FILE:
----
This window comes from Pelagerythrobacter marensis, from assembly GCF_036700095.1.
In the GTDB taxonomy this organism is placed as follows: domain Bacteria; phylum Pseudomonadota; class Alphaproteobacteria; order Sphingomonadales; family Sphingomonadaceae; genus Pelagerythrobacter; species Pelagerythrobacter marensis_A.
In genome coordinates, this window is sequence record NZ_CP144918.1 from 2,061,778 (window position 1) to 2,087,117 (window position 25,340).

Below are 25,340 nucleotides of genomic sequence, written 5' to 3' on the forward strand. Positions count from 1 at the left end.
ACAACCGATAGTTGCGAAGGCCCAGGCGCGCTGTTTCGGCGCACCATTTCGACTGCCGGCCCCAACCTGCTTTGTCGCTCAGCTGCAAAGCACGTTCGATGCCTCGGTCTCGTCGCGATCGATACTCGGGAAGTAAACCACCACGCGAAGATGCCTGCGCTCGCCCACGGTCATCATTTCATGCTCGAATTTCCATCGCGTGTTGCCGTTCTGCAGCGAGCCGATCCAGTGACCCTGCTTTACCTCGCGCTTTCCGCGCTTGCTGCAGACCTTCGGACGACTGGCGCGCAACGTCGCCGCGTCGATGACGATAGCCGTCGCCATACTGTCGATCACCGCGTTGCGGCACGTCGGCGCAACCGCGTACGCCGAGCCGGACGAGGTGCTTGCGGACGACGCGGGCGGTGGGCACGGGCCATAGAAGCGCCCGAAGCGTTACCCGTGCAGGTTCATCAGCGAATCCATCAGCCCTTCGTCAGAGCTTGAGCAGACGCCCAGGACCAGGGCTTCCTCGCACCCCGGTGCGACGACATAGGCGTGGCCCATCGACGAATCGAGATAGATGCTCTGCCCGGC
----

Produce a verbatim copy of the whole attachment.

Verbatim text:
This window comes from Pelagerythrobacter marensis, from assembly GCF_036700095.1.
In the GTDB taxonomy this organism is placed as follows: domain Bacteria; phylum Pseudomonadota; class Alphaproteobacteria; order Sphingomonadales; family Sphingomonadaceae; genus Pelagerythrobacter; species Pelagerythrobacter marensis_A.
In genome coordinates, this window is sequence record NZ_CP144918.1 from 2,061,778 (window position 1) to 2,087,117 (window position 25,340).

Below are 25,340 nucleotides of genomic sequence, written 5' to 3' on the forward strand. Positions count from 1 at the left end.
ACAACCGATAGTTGCGAAGGCCCAGGCGCGCTGTTTCGGCGCACCATTTCGACTGCCGGCCCCAACCTGCTTTGTCGCTCAGCTGCAAAGCACGTTCGATGCCTCGGTCTCGTCGCGATCGATACTCGGGAAGTAAACCACCACGCGAAGATGCCTGCGCTCGCCCACGGTCATCATTTCATGCTCGAATTTCCATCGCGTGTTGCCGTTCTGCAGCGAGCCGATCCAGTGACCCTGCTTTACCTCGCGCTTTCCGCGCTTGCTGCAGACCTTCGGACGACTGGCGCGCAACGTCGCCGCGTCGATGACGATAGCCGTCGCCATACTGTCGATCACCGCGTTGCGGCACGTCGGCGCAACCGCGTACGCCGAGCCGGACGAGGTGCTTGCGGACGACGCGGGCGGTGGGCACGGGCCATAGAAGCGCCCGAAGCGTTACCCGTGCAGGTTCATCAGCGAATCCATCAGCCCTTCGTCAGAGCTTGAGCAGACGCCCAGGACCAGGGCTTCCTCGCACCCCGGTGCGACGACATAGGCGTGGCCCATCGACGAATCGAGATAGATGCTCTGCCCGGC